Outgoing Secretary of the Interior Sally Jewell has issued a Cabinet exit memo that highlights in part her progress on Indian affairs over the past four years. Notably, she does not shy away from areas of deficit, especially regarding perennial Indian education issues that have long plagued the Department of the Interior.
The memo, titled “Toward a Bright Future: The Interior Department’s Record of Progress,” notes that the Obama administration had from its beginning in 2009 made the restoration of the federal government’s relationship with tribes “a top priority.” Based on close consultation with Native Americans, Alaska Natives, and Native Hawaiians, Jewell said in the memo that the U.S. government “…[had] opened a new chapter with First Americans based on self-determination and self-governance.”
Jewell said she hopes future Interior Secretaries will continue to strengthen consultation as tribes move forward with large infrastructure projects that might impact their land, resources, and treaty rights.
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Jewell noted, too, her support in creating “new avenues to honor our government-to-government relationships.” Prime amongst these undertakings was the White House Council on Native American Affairs, established by executive order in 2013, which Sally Jewell chaired. The council proved to be “a vital tool,” according to the memo, in synchronizing the plethora of interconnected issues that infuse Indian country. Instead of an afterthought in federal policy and programs, the council implores all agencies to coordinate on Indian policy and to uphold trust and treaty obligations. For Sally Jewell, it is “absolutely critical” that engagement at this level continue to carry forward the progress made in the past eight years.
Kevin Gover, director of the National Museum of the American Indian and former Assistant Secretary for Indian Affairs under the Clinton administration, said there were numerous ways Jewell’s leadership proved her commitment to Indian country.
“I really appreciate how Secretary Jewell also empowered Native American appointees, [including] DOI Solicitor Hilary Tompkins and [former] Assistant Secretary for Indian Affairs Kevin Washburn,” Gover said. “It became increasingly evident over time that they had her ear and that she took them seriously. This led to very effective advocacy for Indian country and laid the foundation for what is expected from DOI in those positions.”
Of her accomplishments, the return of almost 1.7 million acres of fractionated Indian land holdings to individual tribal governments was high on Jewell’s list, and she pointed to the record number of lawsuits or claims that Interior in collaboration with the Department of Justice settled during the Obama years. More than 100 tribes benefitted from settlements that encompassed decades-long litigation of tribal assets and natural resources held in trust. Her tenure also saw the overhauling of leasing regulations that returned the authority over their use to the tribes.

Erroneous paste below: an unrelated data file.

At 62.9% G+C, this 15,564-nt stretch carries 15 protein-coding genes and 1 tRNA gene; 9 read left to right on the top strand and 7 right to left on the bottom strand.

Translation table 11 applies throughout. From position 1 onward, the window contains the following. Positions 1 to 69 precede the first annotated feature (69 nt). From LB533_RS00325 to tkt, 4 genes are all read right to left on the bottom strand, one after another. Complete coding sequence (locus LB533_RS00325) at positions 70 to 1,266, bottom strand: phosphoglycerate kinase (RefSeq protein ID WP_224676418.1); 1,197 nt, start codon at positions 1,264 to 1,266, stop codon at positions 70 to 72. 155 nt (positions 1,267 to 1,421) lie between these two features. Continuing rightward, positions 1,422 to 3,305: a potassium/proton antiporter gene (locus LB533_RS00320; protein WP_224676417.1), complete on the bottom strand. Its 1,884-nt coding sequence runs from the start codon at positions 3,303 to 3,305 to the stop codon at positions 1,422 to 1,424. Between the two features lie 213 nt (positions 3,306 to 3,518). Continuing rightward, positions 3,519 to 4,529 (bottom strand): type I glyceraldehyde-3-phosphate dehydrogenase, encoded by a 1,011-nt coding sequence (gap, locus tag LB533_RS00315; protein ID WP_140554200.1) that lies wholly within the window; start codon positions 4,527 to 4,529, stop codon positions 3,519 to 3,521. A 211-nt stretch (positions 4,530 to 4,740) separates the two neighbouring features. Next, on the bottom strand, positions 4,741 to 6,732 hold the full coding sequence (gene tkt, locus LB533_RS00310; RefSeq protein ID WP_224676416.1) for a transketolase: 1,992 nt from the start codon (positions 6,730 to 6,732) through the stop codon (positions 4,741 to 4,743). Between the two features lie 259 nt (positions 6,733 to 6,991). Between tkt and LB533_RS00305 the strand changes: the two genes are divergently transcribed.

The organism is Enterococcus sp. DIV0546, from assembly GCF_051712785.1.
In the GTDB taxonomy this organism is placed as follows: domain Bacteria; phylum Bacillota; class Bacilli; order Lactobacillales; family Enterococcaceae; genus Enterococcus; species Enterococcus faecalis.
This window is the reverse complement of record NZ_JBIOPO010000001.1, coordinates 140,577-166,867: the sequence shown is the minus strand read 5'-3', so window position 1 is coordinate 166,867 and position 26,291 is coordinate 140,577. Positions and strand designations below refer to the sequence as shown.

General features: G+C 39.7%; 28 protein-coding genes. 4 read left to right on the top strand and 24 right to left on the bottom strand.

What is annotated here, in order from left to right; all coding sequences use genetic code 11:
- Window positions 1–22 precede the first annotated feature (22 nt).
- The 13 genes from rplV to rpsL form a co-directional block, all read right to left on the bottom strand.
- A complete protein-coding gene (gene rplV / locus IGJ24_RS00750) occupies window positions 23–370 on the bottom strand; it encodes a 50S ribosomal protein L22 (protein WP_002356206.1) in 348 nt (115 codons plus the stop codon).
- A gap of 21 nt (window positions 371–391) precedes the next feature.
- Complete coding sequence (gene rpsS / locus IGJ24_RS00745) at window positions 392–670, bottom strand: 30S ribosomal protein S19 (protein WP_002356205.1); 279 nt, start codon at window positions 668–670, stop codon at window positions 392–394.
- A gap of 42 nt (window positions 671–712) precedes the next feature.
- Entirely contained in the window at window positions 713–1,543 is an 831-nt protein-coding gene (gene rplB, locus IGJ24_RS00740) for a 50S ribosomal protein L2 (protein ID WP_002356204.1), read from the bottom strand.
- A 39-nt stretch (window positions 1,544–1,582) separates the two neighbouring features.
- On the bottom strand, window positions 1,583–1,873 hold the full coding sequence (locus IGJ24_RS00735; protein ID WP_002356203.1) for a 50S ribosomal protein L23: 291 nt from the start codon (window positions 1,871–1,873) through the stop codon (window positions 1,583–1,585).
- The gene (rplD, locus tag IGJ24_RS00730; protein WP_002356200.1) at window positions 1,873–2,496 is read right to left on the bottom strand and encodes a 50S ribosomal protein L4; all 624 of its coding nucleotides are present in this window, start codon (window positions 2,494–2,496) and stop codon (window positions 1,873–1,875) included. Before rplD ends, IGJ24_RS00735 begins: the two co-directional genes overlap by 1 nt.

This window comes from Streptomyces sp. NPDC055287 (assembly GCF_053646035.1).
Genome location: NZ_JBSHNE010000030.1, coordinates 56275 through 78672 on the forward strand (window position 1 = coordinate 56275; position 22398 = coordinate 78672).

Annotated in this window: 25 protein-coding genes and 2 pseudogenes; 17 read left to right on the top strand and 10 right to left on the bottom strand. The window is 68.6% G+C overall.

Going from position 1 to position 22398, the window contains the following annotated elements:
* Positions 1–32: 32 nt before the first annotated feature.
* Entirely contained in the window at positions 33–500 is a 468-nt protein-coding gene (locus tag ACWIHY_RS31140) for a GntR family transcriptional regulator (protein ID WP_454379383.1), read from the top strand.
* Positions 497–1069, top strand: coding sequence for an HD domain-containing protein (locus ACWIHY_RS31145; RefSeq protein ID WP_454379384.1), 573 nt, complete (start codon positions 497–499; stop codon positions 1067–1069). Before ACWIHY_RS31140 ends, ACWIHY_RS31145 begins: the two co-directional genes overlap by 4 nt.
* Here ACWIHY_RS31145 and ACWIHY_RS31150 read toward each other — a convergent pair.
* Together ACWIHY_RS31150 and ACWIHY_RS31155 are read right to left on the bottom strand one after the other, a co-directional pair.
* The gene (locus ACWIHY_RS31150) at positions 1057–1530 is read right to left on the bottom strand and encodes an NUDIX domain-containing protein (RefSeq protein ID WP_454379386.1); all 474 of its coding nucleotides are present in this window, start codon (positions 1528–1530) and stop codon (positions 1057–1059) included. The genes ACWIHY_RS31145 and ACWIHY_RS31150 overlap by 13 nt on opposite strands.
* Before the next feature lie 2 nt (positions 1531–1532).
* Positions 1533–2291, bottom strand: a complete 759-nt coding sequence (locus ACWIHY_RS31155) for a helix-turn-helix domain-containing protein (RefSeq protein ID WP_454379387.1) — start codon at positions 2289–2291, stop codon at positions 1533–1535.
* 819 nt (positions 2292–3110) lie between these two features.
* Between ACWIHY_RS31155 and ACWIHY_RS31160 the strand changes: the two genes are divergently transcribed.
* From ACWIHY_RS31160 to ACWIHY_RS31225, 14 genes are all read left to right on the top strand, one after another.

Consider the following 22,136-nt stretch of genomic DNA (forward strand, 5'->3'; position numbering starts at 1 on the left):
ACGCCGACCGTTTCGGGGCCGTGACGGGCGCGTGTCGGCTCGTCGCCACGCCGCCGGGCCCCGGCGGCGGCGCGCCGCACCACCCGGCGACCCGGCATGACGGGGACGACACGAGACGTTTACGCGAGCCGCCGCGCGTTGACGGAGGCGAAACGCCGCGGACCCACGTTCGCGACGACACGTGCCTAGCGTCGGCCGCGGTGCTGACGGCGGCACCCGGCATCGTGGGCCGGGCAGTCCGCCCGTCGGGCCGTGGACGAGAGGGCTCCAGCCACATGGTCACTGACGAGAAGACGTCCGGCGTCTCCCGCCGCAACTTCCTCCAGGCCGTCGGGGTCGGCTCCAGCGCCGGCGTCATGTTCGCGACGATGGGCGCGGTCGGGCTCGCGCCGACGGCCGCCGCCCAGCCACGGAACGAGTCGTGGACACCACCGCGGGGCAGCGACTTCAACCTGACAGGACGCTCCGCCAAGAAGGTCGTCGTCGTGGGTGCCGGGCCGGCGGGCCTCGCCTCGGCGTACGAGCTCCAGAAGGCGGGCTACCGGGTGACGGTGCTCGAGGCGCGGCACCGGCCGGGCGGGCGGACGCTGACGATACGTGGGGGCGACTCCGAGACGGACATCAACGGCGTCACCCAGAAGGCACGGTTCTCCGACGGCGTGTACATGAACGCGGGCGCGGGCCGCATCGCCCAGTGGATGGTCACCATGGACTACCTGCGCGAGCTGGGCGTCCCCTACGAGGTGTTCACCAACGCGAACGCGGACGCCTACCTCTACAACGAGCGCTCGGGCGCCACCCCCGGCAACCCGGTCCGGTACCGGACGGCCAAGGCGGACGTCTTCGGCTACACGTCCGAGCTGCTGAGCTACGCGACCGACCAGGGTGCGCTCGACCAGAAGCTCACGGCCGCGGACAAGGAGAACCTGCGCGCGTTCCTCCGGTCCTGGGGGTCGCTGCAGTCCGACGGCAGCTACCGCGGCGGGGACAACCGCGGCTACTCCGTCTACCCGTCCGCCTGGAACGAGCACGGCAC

Jewell recognized, too, significant areas of deficit that must be addressed for tribes to thrive. Chief among them are significant issues related to Native youth.
“It is not acceptable that Native youth continue to have the lowest high school graduation rate of students across all schools, or that Bureau of Indian Education schools are some of the lowest performing in the country,” Jewell wrote in the memo. “This Administration has begun to remove the barriers between Native youth and opportunities to succeed, but critical work remains across the Administration to address the often interrelated and systemic issues facing Native families, such as poverty, substance abuse, suicide and incarceration.”
Although the Obama administration made considerable investments in Indian education and great inroads in transforming the Bureau of Indian Education, there is indeed much left to be done, including increased tribal oversight of student education, school administration and operations of Indian-focused schools. To guide this transformation, the Obama administration has provided the incoming Trump administration a “Blueprint for Reform” that lays out how “to continue to improve the delivery of an academically rigorous, culturally rich education to Native youth,” Sally Jewell wrote, adding that more than 60 Bureau of Indian Education schools remain in poor physical condition.
“[The] need continues to outpace resources…and underscores the acute need for Congress to provide…adequate resources to serve American Indians and Alaska Natives.” Sally Jewell wrote.
Eric Eberhard, Affiliate Assistant Professor at the University of Washington School of Law, expressed both surprise and satisfaction that Jewell spent so much space in her 14-page memo addressing the problems afflicting Indian education. “It’s the least positive thing in Indian country, but she addressed it head on,” he said. “Unfortunately, in spite of her best efforts, four years was not going to make up for problems dating back to the 1880s.”
Sally Jewell concluded, “Without a doubt, I consider upholding trust and treaty obligations with tribal nations to pursue a future of their choosing some of the most significant work I will ever do, and I encourage my successor to continue this important progress.”
President-elect Donald Trump has nominated U.S. Rep. Ryan Zinke (R-Montana) to be Jewell’s successor.